Why? Oh, come on, you’re car nuts. You should know better than to ask. Why would anyone buy the burned-out remains of a 1960 Corvette just because it has matching numbers? Or a 1939 Ford Coupe in kit form with rusty sheet metal? Or ANY sports car where parts are impossible to find? There are equally irrational and preposterous projects ALL OVER this website! Don’t go asking “why?!?”

    2+

    • That Guy

      Thanks for putting our collective idiocy into perspective, Alexander! 😀

      I think railroad buffs are in their own league when it comes to ambitious projects. There’s pretty much no other kind.

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      • Alexander

        The difference between rail preservation and almost any other transportation preservation–car, truck, boat, plane, buggy, sneaker–is that you can’t really take it out for a spin once you’re done. It’s pretty much impossible to have a full-sized, real, historic railroad on your own estate, unless your name is Disney or you’re some dictator ruling a country. (Michael Jackson had one on Neverland Ranch, but it was strictly a former amusement park miniature, not the real thing.)

        There have been many privately-owned locomotives and passenger cars out there, but you’re at the mercy of the major railroads and/or Amtrak to actually get a chance to operate them, or else on a private excursion railroad, so by default, owning an active piece of railroad rolling stock is much worse than the proverbial “hole in the water into which you throw money.”

        I once ran the news of a “parts source” vintage passenger loco newly on the market past an associate who owned three in operable condition, and he said “Do I look like I have holes in my–no, sorry, do I look like I need even MORE holes in my head?!?!?”

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    • Dave W

      I’m familiar with Alexander from the rail preservation website. Surprised to find him here– or am I? People interested in rail preservation are usually interested in cars as well.

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  24. dogwater

    O my God if you had a smoker

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  25. bcavileer

    Looks easy compared to the ’61 giulietta 101 coupe i did. At least the metal is there. Interesting, but not my cup of tea. Would look good inthe back yard though…

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  26. michael streuly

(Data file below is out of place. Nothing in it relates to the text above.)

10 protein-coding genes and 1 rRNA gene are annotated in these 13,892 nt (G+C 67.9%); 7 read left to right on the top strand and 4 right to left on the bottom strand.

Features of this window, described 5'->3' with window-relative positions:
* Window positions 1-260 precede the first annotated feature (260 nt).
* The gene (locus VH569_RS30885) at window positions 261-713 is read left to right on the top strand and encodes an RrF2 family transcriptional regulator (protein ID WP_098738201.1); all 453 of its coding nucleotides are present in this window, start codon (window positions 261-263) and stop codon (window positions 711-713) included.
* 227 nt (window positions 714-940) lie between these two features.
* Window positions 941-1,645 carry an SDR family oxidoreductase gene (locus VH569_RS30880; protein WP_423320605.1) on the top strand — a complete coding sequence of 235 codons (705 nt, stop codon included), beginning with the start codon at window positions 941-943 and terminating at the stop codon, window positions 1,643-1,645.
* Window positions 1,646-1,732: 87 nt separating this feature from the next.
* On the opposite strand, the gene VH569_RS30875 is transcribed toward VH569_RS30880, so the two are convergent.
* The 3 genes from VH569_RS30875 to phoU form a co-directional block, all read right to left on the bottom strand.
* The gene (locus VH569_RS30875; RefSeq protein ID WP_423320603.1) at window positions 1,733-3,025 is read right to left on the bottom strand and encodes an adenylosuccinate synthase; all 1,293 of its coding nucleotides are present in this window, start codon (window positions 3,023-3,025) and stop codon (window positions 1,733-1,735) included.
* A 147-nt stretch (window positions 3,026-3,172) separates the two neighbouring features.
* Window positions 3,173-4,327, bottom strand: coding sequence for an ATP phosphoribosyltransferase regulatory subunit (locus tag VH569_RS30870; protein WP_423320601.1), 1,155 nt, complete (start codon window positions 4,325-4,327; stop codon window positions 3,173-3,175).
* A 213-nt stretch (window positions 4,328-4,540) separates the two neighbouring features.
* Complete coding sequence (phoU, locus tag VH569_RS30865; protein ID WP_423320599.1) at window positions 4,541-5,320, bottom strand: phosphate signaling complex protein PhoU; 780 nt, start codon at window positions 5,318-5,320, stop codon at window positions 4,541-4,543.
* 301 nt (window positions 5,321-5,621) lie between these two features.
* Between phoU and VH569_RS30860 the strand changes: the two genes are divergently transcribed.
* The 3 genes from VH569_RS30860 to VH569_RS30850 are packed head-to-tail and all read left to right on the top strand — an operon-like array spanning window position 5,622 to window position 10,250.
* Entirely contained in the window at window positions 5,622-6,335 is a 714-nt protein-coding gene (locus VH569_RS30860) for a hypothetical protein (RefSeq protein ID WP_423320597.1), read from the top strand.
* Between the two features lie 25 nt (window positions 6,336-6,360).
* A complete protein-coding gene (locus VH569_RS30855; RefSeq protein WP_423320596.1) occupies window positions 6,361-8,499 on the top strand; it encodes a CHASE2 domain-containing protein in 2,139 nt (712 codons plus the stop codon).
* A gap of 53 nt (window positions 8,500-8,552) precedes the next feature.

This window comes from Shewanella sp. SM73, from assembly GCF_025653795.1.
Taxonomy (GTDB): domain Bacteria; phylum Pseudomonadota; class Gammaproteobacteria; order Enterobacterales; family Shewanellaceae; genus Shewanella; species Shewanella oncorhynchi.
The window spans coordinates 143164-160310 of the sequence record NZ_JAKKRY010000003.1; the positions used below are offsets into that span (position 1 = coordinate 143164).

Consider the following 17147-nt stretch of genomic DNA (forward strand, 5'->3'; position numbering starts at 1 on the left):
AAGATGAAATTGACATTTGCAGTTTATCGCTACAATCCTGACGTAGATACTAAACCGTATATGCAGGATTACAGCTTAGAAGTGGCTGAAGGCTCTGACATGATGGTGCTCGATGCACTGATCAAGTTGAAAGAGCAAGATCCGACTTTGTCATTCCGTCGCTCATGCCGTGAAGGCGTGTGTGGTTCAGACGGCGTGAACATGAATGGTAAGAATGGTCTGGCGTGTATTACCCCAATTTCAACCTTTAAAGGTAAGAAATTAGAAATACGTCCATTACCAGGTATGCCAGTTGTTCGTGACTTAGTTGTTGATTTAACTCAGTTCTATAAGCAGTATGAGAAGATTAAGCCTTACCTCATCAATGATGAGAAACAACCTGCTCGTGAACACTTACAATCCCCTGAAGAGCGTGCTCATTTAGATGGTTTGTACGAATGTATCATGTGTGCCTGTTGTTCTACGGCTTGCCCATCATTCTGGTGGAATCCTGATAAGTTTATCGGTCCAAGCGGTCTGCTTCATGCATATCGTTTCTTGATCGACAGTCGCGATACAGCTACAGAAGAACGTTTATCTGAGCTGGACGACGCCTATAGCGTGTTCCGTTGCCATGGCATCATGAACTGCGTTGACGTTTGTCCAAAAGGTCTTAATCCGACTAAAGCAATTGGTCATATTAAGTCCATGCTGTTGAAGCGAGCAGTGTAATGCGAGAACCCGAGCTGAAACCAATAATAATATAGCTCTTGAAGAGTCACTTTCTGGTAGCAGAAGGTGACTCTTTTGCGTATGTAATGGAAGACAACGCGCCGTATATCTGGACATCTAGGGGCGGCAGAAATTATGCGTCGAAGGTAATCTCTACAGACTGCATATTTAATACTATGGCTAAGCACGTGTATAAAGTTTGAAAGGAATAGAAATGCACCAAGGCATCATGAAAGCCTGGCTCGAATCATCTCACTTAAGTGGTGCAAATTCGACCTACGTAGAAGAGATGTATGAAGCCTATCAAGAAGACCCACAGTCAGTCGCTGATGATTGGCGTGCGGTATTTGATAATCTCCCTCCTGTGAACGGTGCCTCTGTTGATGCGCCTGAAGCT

All that will buff out.

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  27. Joe Howell

    I spent some time in cabooses. Ours were steel, with light, bunks, water, toilet, basin, desk and stove. Sturdy as hell, roomy and that stove would drive you out in the winter. We used to punch a hole in a can of water and let it drip on the stove as a humidifier or your eyes would dry out. The water tank was located above the stove and you had hot water in the winter 🙂 They would make a great hunting cabin or even small home. I could live in one if it had a huge garage within spitting distance. I always said I could have lived in the hangar with my plane. The nearby pilots lounge had a microwave, TV and bathroom with a shower so what more could a man want. Mrs. Howell however failed to see the advantages of giving up our house 🙂 No grass to mow, no snow to blow, no house to paint, etc.. She just didn’t get it 🙁

    1+

  28. Bill McCoskey

    Alexander [and others here]:
    About 20 to 25 years ago I found a guy with a lot of items from his grandfather’s days as a mechanical engineer with Lima Locomotive works. The man brought home many items when the company closed, and I bought most of it from the grandson. Included were quite a few of the original blueprints for Lima locomotives.

    I recently [last week on eBay] put an original 1931 working copy of a Lima Locomotive works [Type 468 if I remember correctly] Shay standard gauge steam locomotive blueprint, showing the full side and overhead views of the loco and tender. Since this was an actual blueprint from the Lima works, I figured there would be a large amount of interest. Put it on with an opening bid price of $149.95. At the end of the 10 day auction, I had no people watching the auction. Got exactly zero bids.

    This lack of interest or bids was a big surprise to me. I’m not a serious rail fan, more into the cars. But I know if I had posted an original working copy blueprint from the internal files of ANY car company, showing the side and overhead views of a 1930’s automobile, it would have sold. Probably for more than the opening bid.

    0

    • Howard A Member

      Hi Bill, that’s a shame, however, it would seem to me, the same folks that like 20’s and 30’s cars, also have an attraction to railroads. I think steam locomotives are some of the most incredible machines. But it’s the same old thing, as our generation dies off, younger ones have no connection to this grand time in transportation.

      0

      • Bill McCoskey

        Howard – I agree with you 100%, the vast amount of the “ordinary” pre-war cars & trucks are not even holding their prices in relation to inflation. It’s only the rare and unique “Uppercrust” cars of the golden years that are maintaining their value.